24 hours in Saigon
Aromatic bowls of noodle soup, tranquil temples, sobering images of war, uber-cool cafes, grand colonial architecture, tropical parks, and glitzy rooftop bars: you can do a lot in 24 hours in Saigon (Ho Chi Minh City). Going from dirt cheap to high-end chic is part of the fun of this city, and there’s excellent value at both ends. My 24 hour itinerary for this burgeoning, steamy metropolis, peels back the layers so that, even with limited time, Saigon is sure to leave a lasting impression.
See more Ho Chi Minh City (Saigon) travel guide at here.
(See the end of this article for Details & Map)
The perfect start; a bowl of phở at Phở Phượng
7.30am | Breakfast in a Bowl
Start the day, as millions of Vietnamese do, with a bowl of phở. This famous beef noodle soup is Vietnam’s national dish. Phở Phượng, located on the leafy banks of the Thi Nghe Channel, has been serving up one of the best broths in the city for over a generation. Cinnamon-scented with a deep, meaty flavour, this phở stands out from the competition. Garnished with fresh herbs, chilli and lime, and accompanied by a glass of iced jasmine tea, it’s the perfect foundation to a great day in Saigon.
Prayers & incense at Jade Emperor Pagoda
8.30am | Gods and Incense
Framed by drooping banyan trees, plagued by pigeons, and wrapped in incense smoke, Jade Emperor Pagoda is a peaceful place of worship, just off one of Saigon’s busiest streets. Inside the temple’s mauve-washed walls, there’s a fantasia of intricate carvings and statues from Taoist and Buddhist mythology. Flickering candles illuminate gods and warriors; shafts of light reveal curling clouds of incense, wafting over dark-wood panels and granite altars. This pagoda will imbue you with a sense of serenity and spiritualism that’s rarely felt in commerce-driven Saigon.
In the line of fire; US military hardware at the War Remnants Museum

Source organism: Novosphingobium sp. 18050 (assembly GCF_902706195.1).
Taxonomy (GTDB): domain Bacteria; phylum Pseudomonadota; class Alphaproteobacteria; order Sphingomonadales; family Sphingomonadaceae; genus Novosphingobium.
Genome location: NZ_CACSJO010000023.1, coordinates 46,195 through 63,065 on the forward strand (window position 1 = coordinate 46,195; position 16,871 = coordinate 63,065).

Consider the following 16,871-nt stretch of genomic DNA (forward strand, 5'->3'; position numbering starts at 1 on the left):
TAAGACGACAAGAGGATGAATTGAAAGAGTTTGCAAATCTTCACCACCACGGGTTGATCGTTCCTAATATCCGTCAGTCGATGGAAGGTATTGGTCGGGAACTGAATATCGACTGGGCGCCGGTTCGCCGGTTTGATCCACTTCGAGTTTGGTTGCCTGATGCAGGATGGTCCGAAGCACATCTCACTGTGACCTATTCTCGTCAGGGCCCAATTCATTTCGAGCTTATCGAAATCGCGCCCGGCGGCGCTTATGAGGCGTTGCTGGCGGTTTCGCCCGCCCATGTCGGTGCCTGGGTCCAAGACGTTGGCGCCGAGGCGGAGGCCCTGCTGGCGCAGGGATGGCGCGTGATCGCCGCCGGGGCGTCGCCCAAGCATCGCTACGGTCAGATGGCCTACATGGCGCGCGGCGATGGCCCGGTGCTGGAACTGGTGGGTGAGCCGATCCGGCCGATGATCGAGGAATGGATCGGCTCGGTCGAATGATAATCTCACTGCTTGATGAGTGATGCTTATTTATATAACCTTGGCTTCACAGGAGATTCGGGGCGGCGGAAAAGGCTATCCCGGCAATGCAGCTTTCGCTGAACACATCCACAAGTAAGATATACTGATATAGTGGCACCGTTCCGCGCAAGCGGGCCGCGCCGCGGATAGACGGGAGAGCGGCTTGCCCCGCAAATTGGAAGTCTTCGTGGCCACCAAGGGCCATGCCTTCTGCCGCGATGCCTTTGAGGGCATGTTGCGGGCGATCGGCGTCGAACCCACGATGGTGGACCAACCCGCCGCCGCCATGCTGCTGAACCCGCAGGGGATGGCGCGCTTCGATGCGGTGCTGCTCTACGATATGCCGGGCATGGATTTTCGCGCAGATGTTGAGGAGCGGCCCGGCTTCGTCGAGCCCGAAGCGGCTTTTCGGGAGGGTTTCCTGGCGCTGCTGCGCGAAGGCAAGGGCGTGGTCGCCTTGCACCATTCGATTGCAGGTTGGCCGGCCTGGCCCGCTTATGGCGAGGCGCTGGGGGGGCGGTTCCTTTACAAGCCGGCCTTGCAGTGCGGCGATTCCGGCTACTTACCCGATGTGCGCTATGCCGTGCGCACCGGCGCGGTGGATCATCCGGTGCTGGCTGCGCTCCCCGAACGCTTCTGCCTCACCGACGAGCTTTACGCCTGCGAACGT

9.30am | The Horror
Of all the war ‘sights’ in Saigon, the War Remnants Museum is the most important. It’s one of the few war museums that doesn’t shy away from showing gruesome images of war and the consequences it has on human beings and the natural environment. However, it seems everyone is missing the point these days: many international tourists think of the Vietnam War as a ‘cool war’. They get much more out of posing for photos on military hardware displayed in the gardens than they do from the exhibits inside the museum. And the Vietnamese authorities undermine the impact of the horrific images on the museum’s walls by captioning them with blatant propaganda. The real value of this museum is to communicate the horrors of war, regardless of what your opinion is of this particular conflict.
Time-out in the shade of Tao Dan Park's tall trees
11am | Peace in the Park
With towering tropical trees and benches in the dappled sunlight, Tao Dan Park is the perfect place to find some inner peace after the turmoil displayed at the War Remnants Museum. The dense canopy of trees muffles the sound of traffic and construction from the city. Old men read newspapers while the young gather in groups to practice dance routines.
Grilling pork chops at Cơm Tấm Ba Ghiền
12.30pm | Saigon Special